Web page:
MONROVIA (Reuters Trustlaw) – When darkness falls on Monrovia and most of the Liberian capital’s half a million inhabitants return home to rest, an army of teenage girls as young as 13 sets out to work as underage prostitutes, charging as little as 5 Liberian dollars (3 U.S cents) to clients who often abuse them.
“I went on the street the year before last when I was 13 years of age because I had no one doing it (taking care) for me, I was living with friends, and all of them [were] doing the same thing. So I decided to do it to sustain myself,” said Tracy Modewa, 15 (not her real name). All of the names of the girls in this story have been changed to protect their identities.
Modewa is one of a dozen teenage girls, scrawny and bruised, huddled around the glow of a candle in a cramped 10 -foot by 15-foot concrete room meant to store a generator in downtown Monrovia. They take turns sleeping on a single dingy mattress during the day before heading to the streets to work at night.
Prostitution by young teenage girls is in part fallout from 14 years of civil war, which had spawned numbers of orphans and street children by its official end in 2003. Although Liberia currently has a democratically-elected government, a free press and an improving economy, the practice of teen prostitution lingers. Girls sell sex for money, food and school fees, the U.S. State Department’s report on human rights in Liberia said last year.
Observers say while aid groups focus their work on young male ex-combatants, who committed atrocities across the country and used rape as a weapon, little attention is paid to the female victims of the war, such as child sex workers sleeping with several men a night to be able to eat and clothe themselves.
Gaunt and hollow-eyed, Mimi Tebro (not her real name), 16, who also shares the generator room, said she has been supporting herself since 2003, the last year of war in Liberia, when both her parents were killed.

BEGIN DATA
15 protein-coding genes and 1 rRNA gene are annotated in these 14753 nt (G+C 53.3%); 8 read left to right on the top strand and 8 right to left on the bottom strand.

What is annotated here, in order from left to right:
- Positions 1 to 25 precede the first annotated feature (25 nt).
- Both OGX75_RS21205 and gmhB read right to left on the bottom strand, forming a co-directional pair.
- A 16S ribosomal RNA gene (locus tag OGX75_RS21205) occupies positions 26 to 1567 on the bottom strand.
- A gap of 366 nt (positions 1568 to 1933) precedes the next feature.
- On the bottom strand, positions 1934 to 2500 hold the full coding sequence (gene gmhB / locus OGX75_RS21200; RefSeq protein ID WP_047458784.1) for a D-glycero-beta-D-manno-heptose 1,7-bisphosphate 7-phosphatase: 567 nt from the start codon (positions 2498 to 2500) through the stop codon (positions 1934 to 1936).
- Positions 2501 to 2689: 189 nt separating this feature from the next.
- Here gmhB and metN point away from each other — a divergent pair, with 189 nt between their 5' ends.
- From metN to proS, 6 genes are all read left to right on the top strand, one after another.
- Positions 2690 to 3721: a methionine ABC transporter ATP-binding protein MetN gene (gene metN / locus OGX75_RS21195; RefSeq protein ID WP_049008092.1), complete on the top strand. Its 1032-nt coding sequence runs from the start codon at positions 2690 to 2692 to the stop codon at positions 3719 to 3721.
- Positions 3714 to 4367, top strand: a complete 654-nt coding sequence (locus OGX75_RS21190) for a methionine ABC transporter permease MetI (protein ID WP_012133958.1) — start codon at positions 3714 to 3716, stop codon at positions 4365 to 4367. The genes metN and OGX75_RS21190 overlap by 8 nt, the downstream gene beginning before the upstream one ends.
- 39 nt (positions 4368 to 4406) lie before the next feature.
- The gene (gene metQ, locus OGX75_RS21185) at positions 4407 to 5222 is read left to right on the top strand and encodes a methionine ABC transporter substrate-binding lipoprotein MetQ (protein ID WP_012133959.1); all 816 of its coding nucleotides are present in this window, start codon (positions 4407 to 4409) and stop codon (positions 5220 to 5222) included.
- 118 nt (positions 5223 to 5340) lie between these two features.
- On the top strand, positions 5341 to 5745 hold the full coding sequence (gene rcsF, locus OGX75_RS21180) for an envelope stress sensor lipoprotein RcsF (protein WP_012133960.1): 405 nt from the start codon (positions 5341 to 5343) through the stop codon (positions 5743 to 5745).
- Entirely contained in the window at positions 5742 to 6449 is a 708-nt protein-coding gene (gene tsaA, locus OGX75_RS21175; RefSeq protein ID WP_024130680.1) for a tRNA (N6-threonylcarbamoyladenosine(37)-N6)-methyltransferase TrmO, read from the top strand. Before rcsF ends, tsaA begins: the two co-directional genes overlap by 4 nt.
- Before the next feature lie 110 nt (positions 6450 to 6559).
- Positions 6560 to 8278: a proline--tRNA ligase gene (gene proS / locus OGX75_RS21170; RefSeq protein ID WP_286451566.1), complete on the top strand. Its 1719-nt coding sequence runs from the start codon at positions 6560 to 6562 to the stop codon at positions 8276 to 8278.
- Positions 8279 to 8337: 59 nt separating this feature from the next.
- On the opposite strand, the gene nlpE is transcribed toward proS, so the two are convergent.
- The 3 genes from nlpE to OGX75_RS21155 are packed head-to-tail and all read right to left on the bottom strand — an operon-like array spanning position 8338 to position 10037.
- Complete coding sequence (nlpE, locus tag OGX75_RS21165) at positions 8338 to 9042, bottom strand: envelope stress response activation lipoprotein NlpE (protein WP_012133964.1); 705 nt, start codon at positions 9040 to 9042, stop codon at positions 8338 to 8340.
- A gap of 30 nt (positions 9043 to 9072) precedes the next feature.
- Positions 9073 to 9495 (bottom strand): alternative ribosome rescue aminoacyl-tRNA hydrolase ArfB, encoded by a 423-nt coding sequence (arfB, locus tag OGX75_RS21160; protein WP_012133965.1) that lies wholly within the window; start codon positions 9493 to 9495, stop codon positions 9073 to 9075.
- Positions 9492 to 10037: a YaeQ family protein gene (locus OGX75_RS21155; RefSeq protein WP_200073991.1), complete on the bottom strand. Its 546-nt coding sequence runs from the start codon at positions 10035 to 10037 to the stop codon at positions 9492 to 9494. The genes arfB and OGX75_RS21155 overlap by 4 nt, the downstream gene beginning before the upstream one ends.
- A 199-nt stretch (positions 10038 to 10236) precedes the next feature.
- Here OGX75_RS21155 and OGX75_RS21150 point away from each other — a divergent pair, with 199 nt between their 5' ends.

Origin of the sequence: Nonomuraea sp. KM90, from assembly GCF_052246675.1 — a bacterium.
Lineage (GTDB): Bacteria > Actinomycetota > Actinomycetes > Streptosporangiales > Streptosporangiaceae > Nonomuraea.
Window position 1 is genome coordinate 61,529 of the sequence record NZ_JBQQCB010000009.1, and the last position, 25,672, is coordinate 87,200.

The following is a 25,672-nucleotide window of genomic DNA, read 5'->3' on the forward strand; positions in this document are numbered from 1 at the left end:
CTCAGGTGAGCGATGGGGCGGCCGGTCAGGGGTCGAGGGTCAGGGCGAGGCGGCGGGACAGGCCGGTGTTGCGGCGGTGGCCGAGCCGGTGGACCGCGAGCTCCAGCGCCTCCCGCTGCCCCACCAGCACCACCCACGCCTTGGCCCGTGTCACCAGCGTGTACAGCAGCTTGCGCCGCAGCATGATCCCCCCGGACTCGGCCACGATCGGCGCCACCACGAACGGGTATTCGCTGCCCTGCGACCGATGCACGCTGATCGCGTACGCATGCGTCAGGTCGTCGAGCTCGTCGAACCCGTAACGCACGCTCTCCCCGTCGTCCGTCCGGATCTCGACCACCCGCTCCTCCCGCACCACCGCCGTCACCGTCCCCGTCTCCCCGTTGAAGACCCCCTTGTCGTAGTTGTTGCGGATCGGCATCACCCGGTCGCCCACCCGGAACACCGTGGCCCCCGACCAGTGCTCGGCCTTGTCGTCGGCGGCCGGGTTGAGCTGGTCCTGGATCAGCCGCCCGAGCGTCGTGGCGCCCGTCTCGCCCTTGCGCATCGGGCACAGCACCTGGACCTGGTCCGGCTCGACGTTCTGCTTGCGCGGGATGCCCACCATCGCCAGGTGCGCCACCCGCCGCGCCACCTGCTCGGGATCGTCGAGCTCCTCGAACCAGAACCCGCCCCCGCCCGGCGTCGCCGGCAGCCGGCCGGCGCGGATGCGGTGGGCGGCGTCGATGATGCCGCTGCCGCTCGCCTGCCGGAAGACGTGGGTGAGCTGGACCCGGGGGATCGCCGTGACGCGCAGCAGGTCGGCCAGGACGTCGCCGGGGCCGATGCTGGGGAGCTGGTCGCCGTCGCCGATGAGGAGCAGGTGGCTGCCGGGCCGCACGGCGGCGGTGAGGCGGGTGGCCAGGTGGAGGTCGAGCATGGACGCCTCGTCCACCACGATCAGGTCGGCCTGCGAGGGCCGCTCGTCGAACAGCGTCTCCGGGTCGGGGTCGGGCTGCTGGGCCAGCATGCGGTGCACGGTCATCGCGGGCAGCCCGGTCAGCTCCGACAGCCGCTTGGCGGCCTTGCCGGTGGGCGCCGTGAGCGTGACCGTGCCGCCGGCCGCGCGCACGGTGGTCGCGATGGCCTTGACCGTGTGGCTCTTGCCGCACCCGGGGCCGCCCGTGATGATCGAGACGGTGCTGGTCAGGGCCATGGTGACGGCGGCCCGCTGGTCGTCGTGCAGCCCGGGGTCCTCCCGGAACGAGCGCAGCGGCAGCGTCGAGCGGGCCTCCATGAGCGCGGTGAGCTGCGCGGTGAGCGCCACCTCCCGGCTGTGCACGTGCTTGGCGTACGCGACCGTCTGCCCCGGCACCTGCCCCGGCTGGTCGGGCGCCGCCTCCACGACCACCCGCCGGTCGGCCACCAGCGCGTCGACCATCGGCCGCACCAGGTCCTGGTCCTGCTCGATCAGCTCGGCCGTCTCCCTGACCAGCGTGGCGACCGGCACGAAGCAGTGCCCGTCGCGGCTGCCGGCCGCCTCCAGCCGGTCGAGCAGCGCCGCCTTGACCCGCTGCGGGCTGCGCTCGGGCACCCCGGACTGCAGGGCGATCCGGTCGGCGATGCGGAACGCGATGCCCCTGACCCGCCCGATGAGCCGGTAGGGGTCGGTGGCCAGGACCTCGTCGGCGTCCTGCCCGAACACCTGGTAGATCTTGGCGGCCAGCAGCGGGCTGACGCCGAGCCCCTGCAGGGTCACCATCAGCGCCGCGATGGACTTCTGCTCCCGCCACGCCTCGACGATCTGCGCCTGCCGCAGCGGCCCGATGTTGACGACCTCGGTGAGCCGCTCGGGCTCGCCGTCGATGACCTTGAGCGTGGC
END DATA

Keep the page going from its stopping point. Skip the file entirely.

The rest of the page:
“If the street is hard maybe 10, 12, 15 men per night I sleep with, but if the street is moving, I would sleep with almost 20,” she said. Prostitution is illegal in Liberia.
Tebro gave birth two years ago in the same generator room, with another sex worker acting as a midwife, because she couldn’t afford to go to the hospital. Her little boy recently died, she said.
“I cared for him very much,” she said.
Four in five Liberians live below the U.N. poverty line of US$2 per day, driving many girls to become breadwinners for their families through prostitution.
“There are some parents who even encourage it,” says Zeor Daylue Bernard, acting chairperson of the Association of Female Lawyers of Liberia (AFLL).
These girls also face violent abuse from their clients, ranging from beatings to rape in a country where 66 percent of girls between the ages of 10 and 19 have been raped, according to the U.N.
One of the girls showed a deep wound in her foot she suffered when a client refused to pay and pushed her out of his car. Another said she received a crack on the head after a client struck her with a rock.
There is no formal police programme to stop child prostitution but Liberian president Ellen Johnson Sirleaf recently charged police with monitoring areas where teenage prostitutes are known to work.
However, some of the girls say that the police are also abusive – sleeping with them and seizing and extorting money from them.
“For someone to make claims that police officers are involved in such an act, that is very serious. What we are going to do is monitor the officers’ behavior,” police spokesman George Bardue told Trustlaw.
With most of the state structure having collapsed during the war, most of Liberia’s security is in the hands of an 8000-member U.N. peacekeeping force (UNMIL). Girls have alleged that some peacekeepers also pay for sex with underage girls.
“Although it’s a lot less common than it was in the past, I’d say it does happen. There will always be some bad apples,” said George Somerwill, a spokesman for UNMIL. He said an investigation on the allegations would be launched soon.
Human rights groups operating in Liberia say many of the children involved would like to get out of prostitution if there was a government programme to help them find an alternative way to support themselves.
A government spokesman said authorities were planning to create a home for these child sex workers in a town near Monrovia.
“I’d really tell the president she should help us to move off the street because I really want to go to school. I really want that woman help us to leave the street life” said Tebro.
“Sometimes I sit down and think, men will have me for 40 or 50 (Liberian) dollars. Maybe six men before I have 300. I have to suffer. I’m really tired of the street life.”
(Additional reporting by Tecee Boley and Clara K. Mallah)